Super boost still needed as SG stays put
The government’s decision to tighten access to the age pension, combined with no increase to the superannuation guarantee (SG), as announced in last night’s 2015 Budget, could potentially leave many Australians on middle incomes worse off, lobby groups have argued.
As expected, the government announced plans to alter pension eligibility thresholds and to increase the rate at which payment drops above revised cut-offs from January 2017, a move that could see more than 91,000 Australians lose their part-pension and almost 236,000 Australians receive less money.
In handing down the Budget, Treasurer Joe Hockey said that there were no plans to increase the SG, but that the age pension would “continue to increase, twice a year, this year, and every year - at the highest available indexation rate".
Despite this, FPA general manager, policy and conduct, Dante De Gori raised concerns that proposed changes to the asset-test tapering rate for part-pensioners could have negative implications.
“With changes to the part-pension formally on the table, we are likely to see a number of part-pensioners being impacted negatively. This will obviously create financial concerns for the broader community, particularly given our ageing population,” he said.
The Association of Superannuation Funds of Australia's chief executive, Pauline Vamos, agreed and raised concerns over how the government would support the next generation of retirees.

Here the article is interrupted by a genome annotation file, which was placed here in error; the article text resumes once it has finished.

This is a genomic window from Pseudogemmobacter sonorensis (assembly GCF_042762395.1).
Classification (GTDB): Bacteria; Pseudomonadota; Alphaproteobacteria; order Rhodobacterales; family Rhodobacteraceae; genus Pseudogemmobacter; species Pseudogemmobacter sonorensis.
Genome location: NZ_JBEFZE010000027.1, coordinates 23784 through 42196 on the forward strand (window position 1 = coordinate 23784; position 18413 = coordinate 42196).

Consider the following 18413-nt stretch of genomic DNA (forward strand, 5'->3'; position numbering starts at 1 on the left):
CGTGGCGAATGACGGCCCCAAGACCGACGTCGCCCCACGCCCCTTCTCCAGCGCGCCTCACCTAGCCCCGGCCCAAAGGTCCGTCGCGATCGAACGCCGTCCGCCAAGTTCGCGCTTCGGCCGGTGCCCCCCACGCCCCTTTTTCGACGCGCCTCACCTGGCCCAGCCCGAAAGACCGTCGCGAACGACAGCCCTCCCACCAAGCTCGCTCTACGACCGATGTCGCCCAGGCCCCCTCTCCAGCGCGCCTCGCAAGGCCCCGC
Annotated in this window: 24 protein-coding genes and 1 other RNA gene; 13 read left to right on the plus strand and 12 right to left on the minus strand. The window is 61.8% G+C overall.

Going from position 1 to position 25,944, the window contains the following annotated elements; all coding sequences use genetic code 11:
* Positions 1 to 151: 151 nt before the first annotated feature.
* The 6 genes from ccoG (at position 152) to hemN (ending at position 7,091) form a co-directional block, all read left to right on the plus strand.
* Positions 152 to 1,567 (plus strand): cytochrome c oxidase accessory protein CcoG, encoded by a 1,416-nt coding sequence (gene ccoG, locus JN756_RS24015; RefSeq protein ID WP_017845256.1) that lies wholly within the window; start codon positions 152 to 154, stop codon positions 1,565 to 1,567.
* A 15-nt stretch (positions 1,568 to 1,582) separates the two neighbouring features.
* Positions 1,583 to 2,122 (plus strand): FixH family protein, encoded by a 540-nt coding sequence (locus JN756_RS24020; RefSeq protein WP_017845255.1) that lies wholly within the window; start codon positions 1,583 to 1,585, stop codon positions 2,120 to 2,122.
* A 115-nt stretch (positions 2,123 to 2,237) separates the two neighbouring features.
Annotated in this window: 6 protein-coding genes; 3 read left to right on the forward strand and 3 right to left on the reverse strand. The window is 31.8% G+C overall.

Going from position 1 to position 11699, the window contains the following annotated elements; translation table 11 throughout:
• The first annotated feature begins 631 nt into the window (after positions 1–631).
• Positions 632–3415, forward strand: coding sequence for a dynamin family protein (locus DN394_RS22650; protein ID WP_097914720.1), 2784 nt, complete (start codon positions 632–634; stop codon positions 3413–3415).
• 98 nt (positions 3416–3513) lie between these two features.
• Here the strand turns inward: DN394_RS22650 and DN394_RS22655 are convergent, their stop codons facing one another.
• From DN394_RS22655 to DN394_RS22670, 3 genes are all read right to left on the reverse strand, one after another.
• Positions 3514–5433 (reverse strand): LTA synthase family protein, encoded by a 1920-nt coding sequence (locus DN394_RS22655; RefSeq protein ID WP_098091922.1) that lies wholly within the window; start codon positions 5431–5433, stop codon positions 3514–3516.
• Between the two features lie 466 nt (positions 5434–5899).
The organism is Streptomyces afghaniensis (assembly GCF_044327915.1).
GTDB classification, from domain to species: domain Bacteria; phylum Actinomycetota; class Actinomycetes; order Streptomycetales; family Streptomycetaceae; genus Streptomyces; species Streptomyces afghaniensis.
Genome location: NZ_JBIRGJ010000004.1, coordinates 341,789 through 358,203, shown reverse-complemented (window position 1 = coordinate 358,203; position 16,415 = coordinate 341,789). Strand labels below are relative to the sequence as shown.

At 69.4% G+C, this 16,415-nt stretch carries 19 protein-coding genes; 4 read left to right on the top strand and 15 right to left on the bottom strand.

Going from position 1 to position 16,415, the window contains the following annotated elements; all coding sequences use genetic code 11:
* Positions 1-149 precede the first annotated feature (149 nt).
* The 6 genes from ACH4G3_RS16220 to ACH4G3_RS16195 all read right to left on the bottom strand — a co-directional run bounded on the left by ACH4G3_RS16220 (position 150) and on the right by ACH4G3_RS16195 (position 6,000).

"While people may have different expectations of what they will need to spend to live a comfortable retirement, the ASFA Retirement Standard sets a benchmark for the minimum amount required. Under the current Age Pension assets test framework, ASFA estimates that a couple would need a joint superannuation balance of around $510,000 to achieve a comfortable retirement,” she said.
"Increasing the taper rate for part-pensioners from $1.50 to $3.00 per $1,000 of assets, while also increasing the threshold at which the asset test starts to apply, would require a couple to save around $120,000 more for a comfortable retirement, requiring a super balance of $630,000."
The government’s proposed age pension measures, combined with no increase to the SG, could see a 45 to 50-year-old couple on average earnings an estimated $6,000 per year worse off in retirement as a result of the changes to the pensions assets test, according to Industry Superannuation Australia (ISA).
"For the majority of Australians, the age pension and super are two sides of the same coin," Industry Super Australia chief executive David Whiteley added.
"Changes to the pension assets test will require most Australians to save more in super or work longer.”
In a positive response, AFA chief executive Brad Fox said he is pleased to see a stabilisation of superannuation rules, adding that the changes retained an incentive for Australians to seek financial advice.
“The pressure to deal with the deficit is clear and supporting increased access to the age pension for lower wealth Australians at the expense of reducing age pension support for Australians with larger superannuation balances is appropriate," he said.
"It supports the notion that the age pension is a safety net, and most likely retains sufficient incentive for people to seek financial independence in retirement through maximising their personal asset position."
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